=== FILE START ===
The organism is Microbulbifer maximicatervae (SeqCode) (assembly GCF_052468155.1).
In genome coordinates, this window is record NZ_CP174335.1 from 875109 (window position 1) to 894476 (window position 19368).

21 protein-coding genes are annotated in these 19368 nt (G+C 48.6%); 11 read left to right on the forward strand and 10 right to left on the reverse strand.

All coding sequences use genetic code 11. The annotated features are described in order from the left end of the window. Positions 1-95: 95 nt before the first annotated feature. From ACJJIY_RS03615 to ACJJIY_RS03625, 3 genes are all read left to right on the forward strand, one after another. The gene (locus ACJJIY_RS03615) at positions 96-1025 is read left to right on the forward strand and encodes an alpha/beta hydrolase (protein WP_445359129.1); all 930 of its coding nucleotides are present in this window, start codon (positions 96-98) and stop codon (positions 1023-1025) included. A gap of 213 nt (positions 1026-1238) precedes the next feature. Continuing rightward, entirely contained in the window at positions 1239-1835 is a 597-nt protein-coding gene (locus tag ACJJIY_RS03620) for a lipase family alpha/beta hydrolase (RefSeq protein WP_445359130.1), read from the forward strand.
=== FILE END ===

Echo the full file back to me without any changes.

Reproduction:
The organism is Microbulbifer maximicatervae (SeqCode) (assembly GCF_052468155.1).
In genome coordinates, this window is record NZ_CP174335.1 from 875109 (window position 1) to 894476 (window position 19368).

21 protein-coding genes are annotated in these 19368 nt (G+C 48.6%); 11 read left to right on the forward strand and 10 right to left on the reverse strand.

All coding sequences use genetic code 11. The annotated features are described in order from the left end of the window. Positions 1-95: 95 nt before the first annotated feature. From ACJJIY_RS03615 to ACJJIY_RS03625, 3 genes are all read left to right on the forward strand, one after another. The gene (locus ACJJIY_RS03615) at positions 96-1025 is read left to right on the forward strand and encodes an alpha/beta hydrolase (protein WP_445359129.1); all 930 of its coding nucleotides are present in this window, start codon (positions 96-98) and stop codon (positions 1023-1025) included. A gap of 213 nt (positions 1026-1238) precedes the next feature. Continuing rightward, entirely contained in the window at positions 1239-1835 is a 597-nt protein-coding gene (locus tag ACJJIY_RS03620) for a lipase family alpha/beta hydrolase (RefSeq protein WP_445359130.1), read from the forward strand.